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Do you drive 250+ yards and have a 20+ handicap?

post #1 of 142
Thread Starter 

Okay, so I had been in various threads, where people doubt the distances you can drive because you have a high handicap. This is not surprising, because for a low handicapper to drive 300 yards on average they need almost perfect swing mechanics.

 

My normal drive is only about 220 carry, which usually translates to about 230 to 240 drive distances. So, I don't quite fall into this category. However, from most of the standard male tees on a par 4, I generally take my second shot somewhere in between the red and the white tees.

 

This is not really a thread about distance, but it is about having the ability to be close to the red stakes after every drive on your appropriate tees and still get an average of 5 or more strokes on a par 4.

 

What happened?

 

So, my question to each of you is what makes your approach shot so bad? or is it the ability to 4 putt? or is it chipping poorly? or is it OB? or something else?

 

The ground rules are to post only one fault at a time, so we might get some specific answers.

 

When and if a specific problem has been addressed and fixed, please post the results. It could be in the form of a dialog about a specific round or even a hole that went really well because of the fix made.

 

It would be interesting if we can get some low handicappers to chime in and fix some of these problems.

post #2 of 142

I'm bringing my handicap down with every round, but right now it is sitting at 34. It is misleading to compare my drive distances to my handicap because I was driving it 200 at most until I got a new driver, and I have only played 3 rounds towards my handicap with this driver. But I am like you, a really good drive for me is 240, I think I could hit 250 with some wind and perhaps downhill. My average is probably closer to 220 or 230.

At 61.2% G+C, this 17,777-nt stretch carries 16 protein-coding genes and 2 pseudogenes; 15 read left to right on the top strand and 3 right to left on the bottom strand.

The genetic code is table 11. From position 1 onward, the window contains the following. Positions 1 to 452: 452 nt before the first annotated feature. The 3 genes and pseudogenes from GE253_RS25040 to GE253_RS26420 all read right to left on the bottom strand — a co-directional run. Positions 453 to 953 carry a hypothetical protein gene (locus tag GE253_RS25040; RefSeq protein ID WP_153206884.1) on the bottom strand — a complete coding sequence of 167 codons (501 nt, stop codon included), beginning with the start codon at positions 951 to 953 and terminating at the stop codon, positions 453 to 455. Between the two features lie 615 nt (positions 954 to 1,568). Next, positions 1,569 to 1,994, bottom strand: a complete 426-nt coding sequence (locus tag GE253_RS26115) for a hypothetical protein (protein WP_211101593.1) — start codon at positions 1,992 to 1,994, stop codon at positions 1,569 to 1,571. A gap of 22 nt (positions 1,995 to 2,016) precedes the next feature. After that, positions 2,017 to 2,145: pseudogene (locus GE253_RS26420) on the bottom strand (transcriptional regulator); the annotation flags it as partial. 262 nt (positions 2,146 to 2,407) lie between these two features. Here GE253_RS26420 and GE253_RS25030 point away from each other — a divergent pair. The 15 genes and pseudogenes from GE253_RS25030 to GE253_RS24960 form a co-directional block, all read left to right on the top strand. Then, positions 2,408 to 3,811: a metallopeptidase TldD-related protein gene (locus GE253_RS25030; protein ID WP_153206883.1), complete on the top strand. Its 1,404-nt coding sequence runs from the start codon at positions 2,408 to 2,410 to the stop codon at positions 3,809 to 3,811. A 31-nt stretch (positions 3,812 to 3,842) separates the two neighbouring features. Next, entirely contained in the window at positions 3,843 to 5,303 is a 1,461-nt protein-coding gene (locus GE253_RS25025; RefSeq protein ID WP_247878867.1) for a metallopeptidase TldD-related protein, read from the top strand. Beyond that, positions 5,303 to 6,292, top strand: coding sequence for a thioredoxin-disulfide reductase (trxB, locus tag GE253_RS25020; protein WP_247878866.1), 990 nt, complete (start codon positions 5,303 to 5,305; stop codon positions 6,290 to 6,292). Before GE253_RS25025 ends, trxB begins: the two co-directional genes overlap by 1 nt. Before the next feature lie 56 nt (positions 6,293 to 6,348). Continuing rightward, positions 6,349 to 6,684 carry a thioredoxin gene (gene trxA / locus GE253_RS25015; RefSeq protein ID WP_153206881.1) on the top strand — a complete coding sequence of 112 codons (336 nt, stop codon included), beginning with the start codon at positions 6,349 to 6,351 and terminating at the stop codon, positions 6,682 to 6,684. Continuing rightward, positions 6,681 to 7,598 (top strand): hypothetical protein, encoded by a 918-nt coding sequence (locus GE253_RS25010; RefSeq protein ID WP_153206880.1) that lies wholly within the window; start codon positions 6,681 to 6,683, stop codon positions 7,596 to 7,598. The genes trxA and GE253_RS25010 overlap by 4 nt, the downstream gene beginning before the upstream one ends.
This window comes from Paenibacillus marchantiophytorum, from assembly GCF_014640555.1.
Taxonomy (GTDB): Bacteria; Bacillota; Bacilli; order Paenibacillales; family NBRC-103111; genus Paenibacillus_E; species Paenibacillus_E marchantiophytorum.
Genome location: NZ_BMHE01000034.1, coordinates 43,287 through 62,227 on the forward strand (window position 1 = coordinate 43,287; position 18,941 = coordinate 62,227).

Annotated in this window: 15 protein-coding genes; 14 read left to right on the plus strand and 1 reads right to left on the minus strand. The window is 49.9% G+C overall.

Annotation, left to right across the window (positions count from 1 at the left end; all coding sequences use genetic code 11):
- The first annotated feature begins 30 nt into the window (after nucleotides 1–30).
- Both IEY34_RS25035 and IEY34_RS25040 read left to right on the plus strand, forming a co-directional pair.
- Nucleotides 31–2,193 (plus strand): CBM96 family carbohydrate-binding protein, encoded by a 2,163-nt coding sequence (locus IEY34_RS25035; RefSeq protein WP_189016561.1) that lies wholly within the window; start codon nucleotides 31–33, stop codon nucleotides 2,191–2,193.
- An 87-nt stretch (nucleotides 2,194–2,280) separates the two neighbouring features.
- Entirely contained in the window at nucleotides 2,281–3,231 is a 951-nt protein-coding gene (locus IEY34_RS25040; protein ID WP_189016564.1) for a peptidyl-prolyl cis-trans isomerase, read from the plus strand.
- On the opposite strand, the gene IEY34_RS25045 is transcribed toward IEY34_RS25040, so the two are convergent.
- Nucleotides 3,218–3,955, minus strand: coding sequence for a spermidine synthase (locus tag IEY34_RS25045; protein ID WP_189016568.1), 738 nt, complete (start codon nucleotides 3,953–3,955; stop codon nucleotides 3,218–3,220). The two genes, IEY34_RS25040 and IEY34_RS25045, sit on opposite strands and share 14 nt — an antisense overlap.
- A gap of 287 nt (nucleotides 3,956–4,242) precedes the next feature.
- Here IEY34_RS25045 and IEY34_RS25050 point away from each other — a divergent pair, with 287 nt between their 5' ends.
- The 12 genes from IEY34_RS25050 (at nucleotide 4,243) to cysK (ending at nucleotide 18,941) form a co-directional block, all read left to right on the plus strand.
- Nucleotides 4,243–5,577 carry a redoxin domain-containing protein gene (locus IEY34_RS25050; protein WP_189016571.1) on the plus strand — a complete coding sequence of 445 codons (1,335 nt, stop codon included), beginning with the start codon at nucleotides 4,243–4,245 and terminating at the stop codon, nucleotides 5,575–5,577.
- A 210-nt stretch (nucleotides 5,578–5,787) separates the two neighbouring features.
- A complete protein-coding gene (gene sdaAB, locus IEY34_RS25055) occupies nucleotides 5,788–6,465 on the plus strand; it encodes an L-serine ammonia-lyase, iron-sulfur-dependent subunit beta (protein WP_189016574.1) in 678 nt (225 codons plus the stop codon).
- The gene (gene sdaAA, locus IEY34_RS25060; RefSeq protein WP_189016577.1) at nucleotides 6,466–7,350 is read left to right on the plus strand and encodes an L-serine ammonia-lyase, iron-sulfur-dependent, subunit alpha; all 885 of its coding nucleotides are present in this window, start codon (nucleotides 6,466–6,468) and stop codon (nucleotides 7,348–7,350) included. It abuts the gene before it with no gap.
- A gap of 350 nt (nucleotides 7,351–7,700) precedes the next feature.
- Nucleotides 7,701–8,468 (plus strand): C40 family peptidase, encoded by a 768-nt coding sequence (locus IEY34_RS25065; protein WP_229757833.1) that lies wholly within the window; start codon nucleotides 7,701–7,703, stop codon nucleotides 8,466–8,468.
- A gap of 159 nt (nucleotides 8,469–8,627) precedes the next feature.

But for me, it's the blow up holes. I'll hit a 240 yard drive, hit a decent approach, 2-putt and get par. On the next hole, I might miss with my drive slightly, then duff a shot, land in a bunker, take 2 to get out, 2 putt and end up with a triple bogey or worse. 

 

My last round, I had a hole where I hit a good drive, but it landed in a fairway bunker that was in the middle of the fairway. My shot out of that only went about 30 feet, and into the edge of the woods. I had to hit a short shot out of the woods, and the hole doglegged to the left pretty sharp so I still couldn't hit to the green. I laid up in the fairway, hit onto the green and 2 putted. So even though my drive was a good distance, I ended up with a 7 or 8 on a par 5.

post #3 of 142
Eliminate the "Hero Shot" from the woods, rough, traps, water or anywhere else. Attempting a "Bubba" for the high handicapper is a ridiculous thought. Even a low handicapper will benefit from that.
post #4 of 142
Quote:
Originally Posted by Lihu View Post

However, from most of the standard male tees on a par 4, I generally take my second shot somewhere in between the red and the white tees.

 

This is not really a thread about distance, but it is about having the ability to be close to the red stakes after every drive on your appropriate tees and still get an average of 5 or more strokes on a par 4.